Por: William Kondo, Elaine Aparecida Carraro, Elaine Prandel, Josiane Mourão Dias, Juliane Perini, Rodolfo Lara de Macedo, Taynah Cristina Cornelsen, Renato Sbalquiero and Maria das Graças Sasaki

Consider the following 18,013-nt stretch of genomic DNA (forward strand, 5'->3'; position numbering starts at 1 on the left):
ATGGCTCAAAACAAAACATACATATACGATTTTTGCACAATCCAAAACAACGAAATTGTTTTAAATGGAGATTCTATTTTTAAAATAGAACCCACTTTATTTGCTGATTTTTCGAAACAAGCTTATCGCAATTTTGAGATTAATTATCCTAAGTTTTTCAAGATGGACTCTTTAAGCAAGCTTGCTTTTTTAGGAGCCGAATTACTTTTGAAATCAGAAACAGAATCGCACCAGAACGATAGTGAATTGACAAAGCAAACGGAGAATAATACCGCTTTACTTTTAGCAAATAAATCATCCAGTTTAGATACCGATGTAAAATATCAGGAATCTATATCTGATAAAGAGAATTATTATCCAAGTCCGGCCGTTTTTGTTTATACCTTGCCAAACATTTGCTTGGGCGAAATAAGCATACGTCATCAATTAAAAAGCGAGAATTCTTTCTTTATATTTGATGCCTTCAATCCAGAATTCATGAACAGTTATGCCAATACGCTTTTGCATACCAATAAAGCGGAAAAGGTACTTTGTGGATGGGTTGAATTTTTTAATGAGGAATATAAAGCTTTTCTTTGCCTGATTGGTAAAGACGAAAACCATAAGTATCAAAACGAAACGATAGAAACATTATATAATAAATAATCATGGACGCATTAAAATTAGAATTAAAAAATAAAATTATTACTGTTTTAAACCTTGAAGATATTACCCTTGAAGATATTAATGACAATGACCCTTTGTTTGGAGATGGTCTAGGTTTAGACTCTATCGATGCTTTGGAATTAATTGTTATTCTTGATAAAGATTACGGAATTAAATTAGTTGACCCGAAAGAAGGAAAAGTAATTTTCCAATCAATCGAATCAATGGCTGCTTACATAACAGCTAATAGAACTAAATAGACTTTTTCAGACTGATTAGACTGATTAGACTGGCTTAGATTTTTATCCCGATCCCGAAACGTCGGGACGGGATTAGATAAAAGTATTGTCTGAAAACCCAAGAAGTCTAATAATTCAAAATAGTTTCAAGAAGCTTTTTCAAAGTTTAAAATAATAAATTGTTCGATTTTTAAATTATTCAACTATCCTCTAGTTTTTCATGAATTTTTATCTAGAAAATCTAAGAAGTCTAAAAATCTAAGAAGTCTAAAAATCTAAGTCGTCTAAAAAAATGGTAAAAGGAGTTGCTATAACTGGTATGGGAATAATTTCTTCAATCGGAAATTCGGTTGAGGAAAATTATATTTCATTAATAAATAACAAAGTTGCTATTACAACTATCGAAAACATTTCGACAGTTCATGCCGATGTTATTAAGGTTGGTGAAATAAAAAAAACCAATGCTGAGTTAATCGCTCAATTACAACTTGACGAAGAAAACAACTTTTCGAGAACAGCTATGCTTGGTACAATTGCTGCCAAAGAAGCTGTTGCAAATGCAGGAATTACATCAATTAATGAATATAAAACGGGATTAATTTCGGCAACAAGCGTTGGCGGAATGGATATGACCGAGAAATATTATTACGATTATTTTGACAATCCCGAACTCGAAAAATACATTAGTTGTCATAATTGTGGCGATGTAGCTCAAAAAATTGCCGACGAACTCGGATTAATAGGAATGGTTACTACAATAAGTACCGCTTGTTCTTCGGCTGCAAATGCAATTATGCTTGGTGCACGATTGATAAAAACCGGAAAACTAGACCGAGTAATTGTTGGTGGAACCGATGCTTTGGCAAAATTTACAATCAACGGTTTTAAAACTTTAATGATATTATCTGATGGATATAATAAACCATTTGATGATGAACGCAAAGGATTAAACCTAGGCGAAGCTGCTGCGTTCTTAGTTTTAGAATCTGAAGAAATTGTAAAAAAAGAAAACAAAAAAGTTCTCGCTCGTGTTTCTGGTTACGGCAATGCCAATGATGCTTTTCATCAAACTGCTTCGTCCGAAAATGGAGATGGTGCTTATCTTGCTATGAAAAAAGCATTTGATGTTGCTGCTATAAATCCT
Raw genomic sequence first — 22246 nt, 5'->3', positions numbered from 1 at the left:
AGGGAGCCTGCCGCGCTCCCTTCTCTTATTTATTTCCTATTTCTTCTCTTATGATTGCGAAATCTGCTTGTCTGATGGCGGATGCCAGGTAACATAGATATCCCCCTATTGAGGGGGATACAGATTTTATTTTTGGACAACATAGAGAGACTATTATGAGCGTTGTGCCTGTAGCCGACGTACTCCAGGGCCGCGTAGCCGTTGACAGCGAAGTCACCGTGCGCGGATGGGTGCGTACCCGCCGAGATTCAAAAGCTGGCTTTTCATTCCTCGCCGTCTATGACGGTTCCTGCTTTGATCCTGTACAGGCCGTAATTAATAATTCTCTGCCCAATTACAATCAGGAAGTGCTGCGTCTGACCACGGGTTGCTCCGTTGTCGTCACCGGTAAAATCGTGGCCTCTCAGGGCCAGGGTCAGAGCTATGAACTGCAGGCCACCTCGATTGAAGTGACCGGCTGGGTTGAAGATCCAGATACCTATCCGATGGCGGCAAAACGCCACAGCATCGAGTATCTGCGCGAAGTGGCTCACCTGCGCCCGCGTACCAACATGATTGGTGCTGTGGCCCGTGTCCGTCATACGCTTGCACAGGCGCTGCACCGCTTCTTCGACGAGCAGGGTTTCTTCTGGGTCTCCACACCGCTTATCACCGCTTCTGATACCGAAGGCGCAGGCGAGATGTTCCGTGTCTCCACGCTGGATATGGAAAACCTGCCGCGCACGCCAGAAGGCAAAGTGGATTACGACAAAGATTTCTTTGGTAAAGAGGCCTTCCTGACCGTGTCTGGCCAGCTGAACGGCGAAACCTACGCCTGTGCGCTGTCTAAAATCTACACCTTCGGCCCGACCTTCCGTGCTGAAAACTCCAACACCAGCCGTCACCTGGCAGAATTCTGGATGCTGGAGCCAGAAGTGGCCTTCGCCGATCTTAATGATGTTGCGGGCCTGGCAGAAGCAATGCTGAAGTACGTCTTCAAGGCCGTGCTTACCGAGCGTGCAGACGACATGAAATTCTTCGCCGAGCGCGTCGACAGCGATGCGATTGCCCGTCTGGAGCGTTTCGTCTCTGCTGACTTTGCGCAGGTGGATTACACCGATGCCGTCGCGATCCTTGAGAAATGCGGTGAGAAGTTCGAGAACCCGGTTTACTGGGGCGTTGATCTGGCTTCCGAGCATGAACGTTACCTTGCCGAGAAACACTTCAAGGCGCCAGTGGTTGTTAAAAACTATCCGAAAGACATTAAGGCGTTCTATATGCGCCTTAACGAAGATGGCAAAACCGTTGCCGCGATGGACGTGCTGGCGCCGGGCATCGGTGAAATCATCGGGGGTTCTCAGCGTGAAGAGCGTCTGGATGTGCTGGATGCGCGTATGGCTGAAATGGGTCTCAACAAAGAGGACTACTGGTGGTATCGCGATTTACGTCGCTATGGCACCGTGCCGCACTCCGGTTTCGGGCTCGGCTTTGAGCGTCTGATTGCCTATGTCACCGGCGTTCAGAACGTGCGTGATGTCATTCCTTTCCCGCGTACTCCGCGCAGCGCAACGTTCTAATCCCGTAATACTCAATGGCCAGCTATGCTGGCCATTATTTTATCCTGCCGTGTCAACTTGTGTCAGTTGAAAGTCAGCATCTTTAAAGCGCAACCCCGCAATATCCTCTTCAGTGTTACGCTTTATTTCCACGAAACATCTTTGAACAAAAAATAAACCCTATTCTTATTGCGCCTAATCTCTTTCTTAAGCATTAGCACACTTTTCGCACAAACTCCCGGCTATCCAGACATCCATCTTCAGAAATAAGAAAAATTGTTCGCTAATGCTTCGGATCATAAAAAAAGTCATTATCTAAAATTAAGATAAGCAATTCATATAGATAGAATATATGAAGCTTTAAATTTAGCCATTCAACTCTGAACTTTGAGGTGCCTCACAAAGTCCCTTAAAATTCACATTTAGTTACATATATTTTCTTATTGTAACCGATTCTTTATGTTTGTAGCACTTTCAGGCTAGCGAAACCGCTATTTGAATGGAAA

Nevirapine-based therapy is associated with increased frequency of adverse events among HIV-infected pregnant women. The aim of this article was to evaluate the incidence of adverse effects in HIV-infected women who started nevirapine during pregnancy. A retrospective study was performed in our center between January 2003 and December 2006 analyzing all women prescribed nevirapine during pregnancy. Women presenting any risk factor for hepatotoxicity were excluded from the analysis. Patients were divided into two groups according to the presence or absence of adverse effects, and a correlation to CD4 counts was performed. Liver function abnormality was graded according to the Division of AIDS toxicity guidelines. A total of 170 women initiated nevirapine during pregnancy, but only 133 were included in the study. Twenty-seven women (20.3%) presented adverse effects, skin rash accounting for 77.8% (21/27 women) and liver function abnormalities for 22.2% (6/27) of the cases. Baseline CD4 counts, viral loads and transaminases were similar in both groups. All nevirapine side effects were developed in less than seven weeks. Four of 31 women with CD4 counts <250 cells/μL (12.9%) and 23 of 102 women with CD4 counts ≥250 cells/μL (22.5%) developed adverse events. All patients who experienced hepatotoxicity had pretreatment CD4 counts ≥250cells/ μL. The incidence of adverse events with nevirapine in our study was high, but most of them were cutaneous. There was no correlation between high CD4 counts and adverse events when analyzing both cutaneous and hepatic reactions; nevertheless, hepatotoxicity occurred only in pregnant women with CD4 counts ≥250cells/μL.